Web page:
Is my donation to Puppy Jake Foundation tax deductible?
YES, PJF is a 501(c)(3) non profit organization dedicated to providing professionally trained service dogs to wounded military veterans. The Tax ID is: #46-1187854.
When was Puppy Jake Foundation started?
PJF was founded in February of 2013.
What specifically are some of the skills the service dogs perform?
PJF service dogs are trained to assist with Post Traumatic Stress Disorder (PTSD) and mobility impairments. The service dogs may be trained to block, watch, interrupt flashbacks and navigate crowds for those suffering from PTSD. For mobility impairments, the service dogs may be trained to turn on/off lights, open/close doors and drawers, pick up items and retrieve items.
Where do the puppies and/or dogs come from?
Puppies are purchased from reputable breeders and picked up around eight weeks of age. PJF requires that the parents of the puppies have passed appropriate health clearances for hips, elbows, eyes and heart. PJF also works with the ARL and rescue groups identify rescue dogs.
What breed of dogs do you use and why?
Puppy Jake Foundation trains Golden Retrievers, Labrador Retrievers and German Shepherds. These three breeds are the right size for service dog work (not too big nor too small) and they are quite smart and easily trained. These dogs have wonderful temperaments and are loving and loyal.
How many dogs are in the program?
As of December 2016, fourteen service dogs have been placed with their wounded military veteran. There are currently 26 dogs in various stages of training. Between 10-12 dogs are scheduled to graduate in 2017.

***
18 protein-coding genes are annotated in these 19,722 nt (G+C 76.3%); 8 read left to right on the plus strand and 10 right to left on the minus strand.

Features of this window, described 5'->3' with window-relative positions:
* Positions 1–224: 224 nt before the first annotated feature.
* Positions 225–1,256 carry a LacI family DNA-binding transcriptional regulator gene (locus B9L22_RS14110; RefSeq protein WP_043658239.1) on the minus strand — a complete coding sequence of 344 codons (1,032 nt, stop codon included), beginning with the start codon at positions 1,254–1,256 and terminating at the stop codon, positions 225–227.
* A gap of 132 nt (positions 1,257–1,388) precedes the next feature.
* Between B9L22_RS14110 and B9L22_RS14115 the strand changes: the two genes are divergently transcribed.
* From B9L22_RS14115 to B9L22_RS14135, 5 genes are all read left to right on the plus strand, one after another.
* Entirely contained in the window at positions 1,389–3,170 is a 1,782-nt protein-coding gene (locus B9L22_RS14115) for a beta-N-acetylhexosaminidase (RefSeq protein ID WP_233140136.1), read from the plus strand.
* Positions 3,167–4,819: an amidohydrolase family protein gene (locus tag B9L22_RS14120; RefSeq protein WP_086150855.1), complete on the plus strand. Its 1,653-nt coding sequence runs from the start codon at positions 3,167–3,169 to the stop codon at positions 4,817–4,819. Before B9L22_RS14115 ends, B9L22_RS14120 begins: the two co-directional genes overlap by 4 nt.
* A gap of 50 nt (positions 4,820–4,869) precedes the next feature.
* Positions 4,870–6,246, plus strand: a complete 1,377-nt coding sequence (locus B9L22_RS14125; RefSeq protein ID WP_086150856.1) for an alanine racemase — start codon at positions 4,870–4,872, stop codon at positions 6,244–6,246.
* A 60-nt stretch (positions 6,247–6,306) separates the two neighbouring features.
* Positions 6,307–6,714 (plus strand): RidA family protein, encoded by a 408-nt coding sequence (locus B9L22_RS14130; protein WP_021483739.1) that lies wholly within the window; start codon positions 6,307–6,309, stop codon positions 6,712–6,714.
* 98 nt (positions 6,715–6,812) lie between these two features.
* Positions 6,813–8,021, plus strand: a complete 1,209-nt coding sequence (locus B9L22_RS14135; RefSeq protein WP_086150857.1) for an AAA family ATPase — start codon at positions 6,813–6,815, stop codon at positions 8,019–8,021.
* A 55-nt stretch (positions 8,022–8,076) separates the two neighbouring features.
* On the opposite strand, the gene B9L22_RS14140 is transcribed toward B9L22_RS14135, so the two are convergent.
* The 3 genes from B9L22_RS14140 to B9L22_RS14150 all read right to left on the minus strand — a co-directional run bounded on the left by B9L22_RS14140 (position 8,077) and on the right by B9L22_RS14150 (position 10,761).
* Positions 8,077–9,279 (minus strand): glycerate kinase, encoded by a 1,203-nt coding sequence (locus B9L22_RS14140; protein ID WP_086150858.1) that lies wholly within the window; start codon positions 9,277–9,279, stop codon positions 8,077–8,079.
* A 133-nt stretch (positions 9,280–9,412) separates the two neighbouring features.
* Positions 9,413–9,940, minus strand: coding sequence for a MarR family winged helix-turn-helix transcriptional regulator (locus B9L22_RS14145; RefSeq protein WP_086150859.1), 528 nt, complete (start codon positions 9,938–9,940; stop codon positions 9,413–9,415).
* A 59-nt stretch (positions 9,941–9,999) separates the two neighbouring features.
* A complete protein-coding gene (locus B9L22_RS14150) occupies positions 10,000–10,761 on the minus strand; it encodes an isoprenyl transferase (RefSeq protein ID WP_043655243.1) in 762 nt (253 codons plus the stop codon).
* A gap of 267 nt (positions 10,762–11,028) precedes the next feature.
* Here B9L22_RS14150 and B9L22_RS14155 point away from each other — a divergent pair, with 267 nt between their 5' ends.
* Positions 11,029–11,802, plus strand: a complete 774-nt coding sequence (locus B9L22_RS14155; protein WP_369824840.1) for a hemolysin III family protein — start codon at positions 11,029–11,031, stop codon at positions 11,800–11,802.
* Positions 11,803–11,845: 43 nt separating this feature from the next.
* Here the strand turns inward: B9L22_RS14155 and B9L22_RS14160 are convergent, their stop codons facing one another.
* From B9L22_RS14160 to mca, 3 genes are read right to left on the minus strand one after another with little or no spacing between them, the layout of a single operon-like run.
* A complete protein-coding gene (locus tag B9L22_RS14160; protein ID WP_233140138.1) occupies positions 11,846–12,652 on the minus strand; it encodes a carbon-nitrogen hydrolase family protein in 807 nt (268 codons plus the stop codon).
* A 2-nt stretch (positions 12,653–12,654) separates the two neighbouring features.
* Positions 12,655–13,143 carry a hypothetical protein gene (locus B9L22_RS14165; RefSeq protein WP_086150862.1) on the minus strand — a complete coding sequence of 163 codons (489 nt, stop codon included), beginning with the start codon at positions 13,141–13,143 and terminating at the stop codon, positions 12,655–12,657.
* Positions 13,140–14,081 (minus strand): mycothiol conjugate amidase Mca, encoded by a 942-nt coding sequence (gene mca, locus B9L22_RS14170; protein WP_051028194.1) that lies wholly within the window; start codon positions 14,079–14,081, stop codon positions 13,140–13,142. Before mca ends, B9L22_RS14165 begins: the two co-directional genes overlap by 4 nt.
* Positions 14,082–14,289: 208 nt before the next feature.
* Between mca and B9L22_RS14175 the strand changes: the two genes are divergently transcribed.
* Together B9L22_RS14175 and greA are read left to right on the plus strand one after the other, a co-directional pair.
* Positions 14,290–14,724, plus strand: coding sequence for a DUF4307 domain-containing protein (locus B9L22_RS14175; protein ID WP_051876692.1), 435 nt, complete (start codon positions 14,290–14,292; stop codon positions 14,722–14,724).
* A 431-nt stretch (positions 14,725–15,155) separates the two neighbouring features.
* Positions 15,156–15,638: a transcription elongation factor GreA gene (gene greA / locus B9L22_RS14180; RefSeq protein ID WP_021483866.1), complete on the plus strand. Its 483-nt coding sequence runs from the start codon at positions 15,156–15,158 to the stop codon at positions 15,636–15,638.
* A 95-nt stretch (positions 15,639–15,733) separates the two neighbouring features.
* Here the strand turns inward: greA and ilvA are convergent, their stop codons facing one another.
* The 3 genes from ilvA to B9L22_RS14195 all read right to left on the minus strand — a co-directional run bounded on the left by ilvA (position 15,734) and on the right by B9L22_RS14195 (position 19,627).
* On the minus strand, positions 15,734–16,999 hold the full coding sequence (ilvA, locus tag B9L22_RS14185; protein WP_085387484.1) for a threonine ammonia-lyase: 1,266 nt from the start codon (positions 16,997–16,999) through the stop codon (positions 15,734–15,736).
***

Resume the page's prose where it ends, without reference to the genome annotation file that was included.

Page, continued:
What do foster families do? How much work is it?
Foster families raise and train dogs for 18-24 months. The dogs live with the foster family and basically go everywhere with them. There is an extensive training program, including weekly classes, outings, travel, homework and evaluations.
Do I need to have experience to be a foster family or puppy sitter?
Puppy Jake Foundation teaches the humans to teach the canines! There are orientation classes and requirements before receiving a dog. The trainers are readily available to help and guide foster families through the entire process.
I'm a Veteran, how do I apply?
First, thank you for your service to our country. The first phase of the application process is found on the website. Complete the “Application of Interest” and the Application Review Committee will be in touch with the next steps. There is a mandatory two-week “Team Training” prior to receiving a service dog.
As a Veteran, what happens if I'm accepted into the program?
Applicants selected to receive a Puppy Jake Foundation service dog will begin to work with trainers several months before the Team Training. Extensive follow-up training with Puppy Jake Foundation is required throughout the entire life of the Human-Canine team. PJF works with the veteran’s support system and providers.
Why do folks volunteer?
Puppy Jake Foundation relies on volunteers! There are over 200 dedicated volunteers, 32 foster families and a growing network of supporters. PJF has a dedicated Board of Directors, trainers and volunteers. Volunteers have shared there is “an enormous satisfaction helping this wonderful organization”, a strong feeling of ‘family’ among the team. A volunteer said, What a meaningful way to give back and help a wounded military veteran.”
Where may I find out financial and policy information on PJF?
The current Annual Report, IRS 990, and Financials are found publically on website. Additionally, Puppy Jake Foundation has received the Better Business Bureau Charity Accreditation.
I've heard it's expensive to train a service dog? Is that true and approximately how much is it?
Yes, it is approximately $18,000 to $20,000 to raise a service dog. This does include the purchase of the puppy and food, veterinary care and training for up to 2 years.
How much does a Veteran have to pay for a service dog?
Puppy Jake Foundation does NOT charge for a service dog. There is an application fee of $150 at the second phase of the application process.
Who pays for the care of the service dog once it is placed with a veteran?
Upon completion of Team Training, the veteran assumes the financial responsibility of the service dog.